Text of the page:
The Prince George’s County public schools, a 124,000-student district that abuts the District of Columbia, has a new school board chairman familiar to the national education scene: He’s Segun Eubanks, the director of teacher quality for the 3-million member National Education Association.
Mr. Eubanks has two children in the Maryland district. He’ll keep his NEA job while chairing the board; the position began June 1.
Prince George’s County encompasses urban and suburban areas. It’s well known for being among the wealthiest predominately black communities in the United States, despite having pockets of poverty. And this has led to a growing class-based gap: As Ovetta Wiggins of The Washington Post has reported, middle-class families have been enrolling their children in private schools, rather than the district’s schools, because of their less-than-stellar reputation.
Dissatisfaction with the county’s schools and the school board’s squabbles recently led to new state legislation, signed into law in April, that established a brand-new governance structure in the district. The history here is pretty complicated, but traditionally, where schools were concerened, the county executive didn’t do much more than sign off on the district’s budget.
The new system isn’t quite mayoral control, but it does nod in that direction: Now, the county executive gets to appoint the district CEO and three members of the school board. One more is appointed by the county council; nine other board members remain elected.
Eubanks gained attention as a member on an advisory commission on education excellence set up by Rushern L. Baker III, the current county executive.
Now for the interesting part. The teachers’ union in Prince George’s County is an NEA affiliate, which means that Eubanks will be helping to set policies that affect his own employer’s members. Apparently, though, the appointment was given the blessing from the higher-ups at both the NEA and Prince George’s.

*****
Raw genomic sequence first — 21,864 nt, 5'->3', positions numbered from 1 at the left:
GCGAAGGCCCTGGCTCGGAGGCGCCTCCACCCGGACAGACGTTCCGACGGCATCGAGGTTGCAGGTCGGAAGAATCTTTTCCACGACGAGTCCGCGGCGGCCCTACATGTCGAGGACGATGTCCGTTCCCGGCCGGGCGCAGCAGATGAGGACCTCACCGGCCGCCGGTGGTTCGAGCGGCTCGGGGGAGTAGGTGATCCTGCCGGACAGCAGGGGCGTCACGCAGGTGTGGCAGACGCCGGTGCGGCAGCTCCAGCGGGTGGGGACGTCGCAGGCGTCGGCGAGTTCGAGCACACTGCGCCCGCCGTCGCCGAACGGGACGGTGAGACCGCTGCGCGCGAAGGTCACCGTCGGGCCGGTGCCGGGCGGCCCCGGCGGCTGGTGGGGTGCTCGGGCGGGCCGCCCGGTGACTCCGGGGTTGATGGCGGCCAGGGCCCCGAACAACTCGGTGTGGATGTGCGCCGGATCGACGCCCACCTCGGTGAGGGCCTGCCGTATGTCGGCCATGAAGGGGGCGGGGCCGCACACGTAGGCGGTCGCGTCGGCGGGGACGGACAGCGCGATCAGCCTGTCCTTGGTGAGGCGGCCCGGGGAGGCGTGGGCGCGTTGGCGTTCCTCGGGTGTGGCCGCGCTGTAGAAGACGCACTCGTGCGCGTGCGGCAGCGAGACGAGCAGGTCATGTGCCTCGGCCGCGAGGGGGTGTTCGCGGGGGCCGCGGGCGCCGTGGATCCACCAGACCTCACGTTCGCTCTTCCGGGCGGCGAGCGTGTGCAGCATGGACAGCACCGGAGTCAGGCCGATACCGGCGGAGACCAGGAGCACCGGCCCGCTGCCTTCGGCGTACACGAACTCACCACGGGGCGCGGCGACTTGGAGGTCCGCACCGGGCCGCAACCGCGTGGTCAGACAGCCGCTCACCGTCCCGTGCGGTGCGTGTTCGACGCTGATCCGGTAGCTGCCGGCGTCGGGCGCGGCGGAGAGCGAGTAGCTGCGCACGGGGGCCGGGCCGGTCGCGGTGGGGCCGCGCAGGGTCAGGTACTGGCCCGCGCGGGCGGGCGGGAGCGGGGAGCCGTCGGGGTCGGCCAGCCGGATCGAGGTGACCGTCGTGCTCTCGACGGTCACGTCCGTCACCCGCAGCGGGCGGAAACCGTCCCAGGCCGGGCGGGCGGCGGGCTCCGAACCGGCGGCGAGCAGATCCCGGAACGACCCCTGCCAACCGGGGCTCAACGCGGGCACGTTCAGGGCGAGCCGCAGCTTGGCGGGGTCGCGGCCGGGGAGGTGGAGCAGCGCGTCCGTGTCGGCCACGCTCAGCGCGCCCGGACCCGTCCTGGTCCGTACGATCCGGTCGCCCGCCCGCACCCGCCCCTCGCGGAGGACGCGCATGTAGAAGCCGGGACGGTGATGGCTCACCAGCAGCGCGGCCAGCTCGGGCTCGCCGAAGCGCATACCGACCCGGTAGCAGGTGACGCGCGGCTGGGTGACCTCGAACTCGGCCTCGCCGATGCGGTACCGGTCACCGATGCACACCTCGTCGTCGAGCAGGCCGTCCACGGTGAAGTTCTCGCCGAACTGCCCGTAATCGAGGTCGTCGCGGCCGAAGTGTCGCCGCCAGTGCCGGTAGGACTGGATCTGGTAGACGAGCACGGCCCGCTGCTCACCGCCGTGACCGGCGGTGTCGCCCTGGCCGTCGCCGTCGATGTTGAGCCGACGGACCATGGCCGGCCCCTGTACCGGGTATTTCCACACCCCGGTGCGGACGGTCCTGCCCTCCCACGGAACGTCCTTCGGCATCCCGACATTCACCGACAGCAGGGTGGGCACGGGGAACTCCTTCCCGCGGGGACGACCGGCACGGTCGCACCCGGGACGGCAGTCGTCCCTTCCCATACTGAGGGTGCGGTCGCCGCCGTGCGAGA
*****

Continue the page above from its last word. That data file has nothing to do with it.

“I discussed it clearly internally with my own people, because I wasn’t going to take on a role like this without talking to them about what those optics look like,” Eubanks told me. “And I made it clear [to the executive] that there could be times and places where there could be real or perceived conflicts of interest, and I’d have to recuse myself.”
So far, “I’ve been very pleasantly surprised and warmed by the reaction from the school district, my union folks, my community folks, and the other members on the board,” he said. “To date, the only place I’ve heard criticism is in the comments section of the newspaper.” (Given the state of public discourse these days, he will probably have to get used to that last bit, unfortunately.)
Eubanks has kept a reasonably low profile at NEA national. But it’s worth noting that he has helped stretch the union’s usual orthodoxies in places. As a member on a 2012 federal rule-making panel, for example, Eubanks was one of the few negotiators who sought to bridge two very divided factions—those that were for and those that were against outcomes-based ways of assessing teacher preparation. His shop at the NEA is also engaged in a number of efforts worth watching, such as helping to design better systems for preparing new teachers.
The Prince George’s County school board’s top two priorities are boosting student achievement and improving parent and community engagement, he said. Among other things, it will look at options like expanding access to AP classes and board-certified teachers, and to try to improve community support and engagement in the schools.
“A majority of the people I know in my middle-income bracket send their kids to private schools,” said Eubanks. “Too many of these families have lost faith in the system.”
Photo Credit: NEA/Kevin Lock
A version of this news article first appeared in the Teacher Beat blog.